How to Afford a European Holiday This Summer When You Have No Money

This post appeared first on the BankBazaar blog.

A European vacation and budget holiday don’t always figure in the same sentence. But if you have some basics covered, it’s not an impossible task. Here are some hacks that can help you travel this continent without breaking the bank.

1. How to save on food

The food and beverage bill is a necessary evil that is going to keep making that unwelcome dent in your holiday budget if you’re not too careful. Other than the regular tips like filling up water bottles from the kitchen, stashing snacks from 7/11 or convenience stores in your backpack, shopping for pre-made sandwiches, and making a picnic out of your lunch, here is how to work your way around effectively managing those hunger pangs and unquenchable thirst.

  • If you find yourself in Italy craving a shot of joe, head to the nearest bar. Standing at the bar and getting your fix will cost you a fraction of the price as compared to sitting down at a table for the same.
  • Another ‘at the bar’ tip! All across Europe, getting a meal at those sunny tables on the pavement outside the eatery is quite the budget breaker. Pay half – all you have to do is sit inside at the bar!
  • It’s beer time and even if you’re guzzling it down in Ukraine, those pints are going to add up. To keep your high merry, consider figuring out where the locals go to chill, and get your cold ones during happy hours. You’ll also manage some interesting interactions. Win-win!
  • If wine is your poison of choice, ditch those per glass places and head to where you can ask for a bottle instead. Stock up for your trip by paying a visit to the local supermarket.

2. How to save on travel

We all know about the budgetary benefits of using public transport instead of hopping onto a convenient cab. But it’s not only about using public transport, saving substantial money on travel also depends on HOW you use it. Read on.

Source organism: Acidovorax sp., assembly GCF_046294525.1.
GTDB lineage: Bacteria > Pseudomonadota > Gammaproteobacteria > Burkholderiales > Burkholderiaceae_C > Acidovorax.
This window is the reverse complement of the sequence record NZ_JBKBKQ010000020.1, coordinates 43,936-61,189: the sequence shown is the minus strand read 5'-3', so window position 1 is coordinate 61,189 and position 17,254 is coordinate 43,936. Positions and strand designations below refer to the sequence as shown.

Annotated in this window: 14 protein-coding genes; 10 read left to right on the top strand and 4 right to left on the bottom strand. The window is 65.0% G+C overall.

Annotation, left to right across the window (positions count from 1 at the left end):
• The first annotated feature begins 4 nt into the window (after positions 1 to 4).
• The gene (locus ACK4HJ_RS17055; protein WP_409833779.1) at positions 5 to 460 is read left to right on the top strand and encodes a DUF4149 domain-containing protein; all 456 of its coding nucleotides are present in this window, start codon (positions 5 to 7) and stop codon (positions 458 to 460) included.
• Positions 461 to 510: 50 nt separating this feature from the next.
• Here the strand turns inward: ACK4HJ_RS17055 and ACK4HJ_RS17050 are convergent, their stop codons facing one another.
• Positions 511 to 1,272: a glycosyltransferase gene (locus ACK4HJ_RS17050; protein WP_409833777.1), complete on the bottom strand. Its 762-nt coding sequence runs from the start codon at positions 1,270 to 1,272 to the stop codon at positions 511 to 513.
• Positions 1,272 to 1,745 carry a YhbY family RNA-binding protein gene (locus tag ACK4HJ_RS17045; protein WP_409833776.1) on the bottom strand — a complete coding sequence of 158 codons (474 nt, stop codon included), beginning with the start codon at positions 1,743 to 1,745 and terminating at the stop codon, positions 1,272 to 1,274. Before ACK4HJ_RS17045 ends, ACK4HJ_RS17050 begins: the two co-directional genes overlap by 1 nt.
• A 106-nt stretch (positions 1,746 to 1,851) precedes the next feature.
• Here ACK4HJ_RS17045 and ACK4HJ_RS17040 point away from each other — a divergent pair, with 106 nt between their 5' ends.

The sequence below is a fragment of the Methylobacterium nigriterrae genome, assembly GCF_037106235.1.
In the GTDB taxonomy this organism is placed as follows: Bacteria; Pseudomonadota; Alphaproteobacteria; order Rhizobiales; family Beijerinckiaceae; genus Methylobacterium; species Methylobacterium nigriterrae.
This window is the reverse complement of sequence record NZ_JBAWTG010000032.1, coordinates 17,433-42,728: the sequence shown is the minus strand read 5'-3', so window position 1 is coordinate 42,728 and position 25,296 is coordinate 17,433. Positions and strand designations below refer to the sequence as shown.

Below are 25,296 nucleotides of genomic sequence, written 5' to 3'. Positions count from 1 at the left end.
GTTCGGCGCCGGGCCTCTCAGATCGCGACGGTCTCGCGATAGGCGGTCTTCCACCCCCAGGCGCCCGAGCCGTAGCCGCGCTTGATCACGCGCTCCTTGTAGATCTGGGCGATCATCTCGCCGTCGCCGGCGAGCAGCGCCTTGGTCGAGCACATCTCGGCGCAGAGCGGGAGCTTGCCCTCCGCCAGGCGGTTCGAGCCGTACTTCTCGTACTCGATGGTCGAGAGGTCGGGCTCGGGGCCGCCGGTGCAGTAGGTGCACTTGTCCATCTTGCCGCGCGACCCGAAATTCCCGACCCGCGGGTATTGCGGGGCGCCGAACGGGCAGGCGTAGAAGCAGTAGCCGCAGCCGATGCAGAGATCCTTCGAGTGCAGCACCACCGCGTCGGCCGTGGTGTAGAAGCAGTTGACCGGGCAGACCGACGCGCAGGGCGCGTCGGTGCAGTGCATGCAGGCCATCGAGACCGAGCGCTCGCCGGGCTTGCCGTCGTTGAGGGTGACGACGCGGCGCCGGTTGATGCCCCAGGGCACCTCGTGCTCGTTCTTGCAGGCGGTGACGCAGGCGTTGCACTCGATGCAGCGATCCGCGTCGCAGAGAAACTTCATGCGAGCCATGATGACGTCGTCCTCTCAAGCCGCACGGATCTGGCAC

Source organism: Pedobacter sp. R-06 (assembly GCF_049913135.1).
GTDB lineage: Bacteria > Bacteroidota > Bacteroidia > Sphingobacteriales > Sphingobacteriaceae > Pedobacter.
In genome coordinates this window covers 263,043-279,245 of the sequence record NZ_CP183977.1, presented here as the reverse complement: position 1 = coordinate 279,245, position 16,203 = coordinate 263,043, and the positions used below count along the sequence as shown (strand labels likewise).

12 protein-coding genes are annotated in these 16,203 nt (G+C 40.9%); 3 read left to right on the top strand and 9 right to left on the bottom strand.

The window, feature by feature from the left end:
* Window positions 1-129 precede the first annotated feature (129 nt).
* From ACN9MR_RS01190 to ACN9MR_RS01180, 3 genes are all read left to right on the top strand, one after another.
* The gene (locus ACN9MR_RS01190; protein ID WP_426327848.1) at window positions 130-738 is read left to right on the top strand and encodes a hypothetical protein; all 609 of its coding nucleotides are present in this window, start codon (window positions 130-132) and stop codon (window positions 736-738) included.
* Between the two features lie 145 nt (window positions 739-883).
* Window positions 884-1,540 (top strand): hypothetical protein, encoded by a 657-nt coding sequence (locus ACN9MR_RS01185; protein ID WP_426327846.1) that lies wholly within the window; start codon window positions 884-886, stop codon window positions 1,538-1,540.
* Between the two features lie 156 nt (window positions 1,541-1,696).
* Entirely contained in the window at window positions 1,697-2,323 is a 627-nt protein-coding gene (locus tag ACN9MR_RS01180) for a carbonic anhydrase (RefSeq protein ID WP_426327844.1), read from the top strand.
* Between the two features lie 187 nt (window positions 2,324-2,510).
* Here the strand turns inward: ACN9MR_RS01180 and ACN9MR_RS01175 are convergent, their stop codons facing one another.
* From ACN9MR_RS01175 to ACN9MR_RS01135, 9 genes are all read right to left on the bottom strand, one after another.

• Save big on your UK travel budget by scouring the net before you leave for your trip. You will find pocket friendly options like Megabus, a low cost bus company that is making promotional offers; or National Express and their S$9 fares for certain routes. You should also know that booking National Express online is cheaper than booking the same trip over the phone by about S$2. Another London-specific option is the Oyster card. Also check out Eurostar’s all-new SNAP fares, which if booked 7 days in advance, save you a whole bunch of dollars. If you wish to head out of London to Paris, Eurolines takes you there for a very reasonable S$30. There are discount cards that you can look into, discounted rates for advance bookings, and rebate on budget accommodation with Eurolines partner companies. Just sorted out your UK trip, right?
  • Walking is obviously the cheapest way to get yourself from one point to another. But when it is not an option, opt for public transport. Using public transport is not as easy as it sounds – you’ve got to do some research. Figure out your city’s options and buy 24 hour passes or passes for multiple days. You even get weekly passes in some European cities. Travelling by local and regional trains is extremely cheap in countries like Hungary and Poland.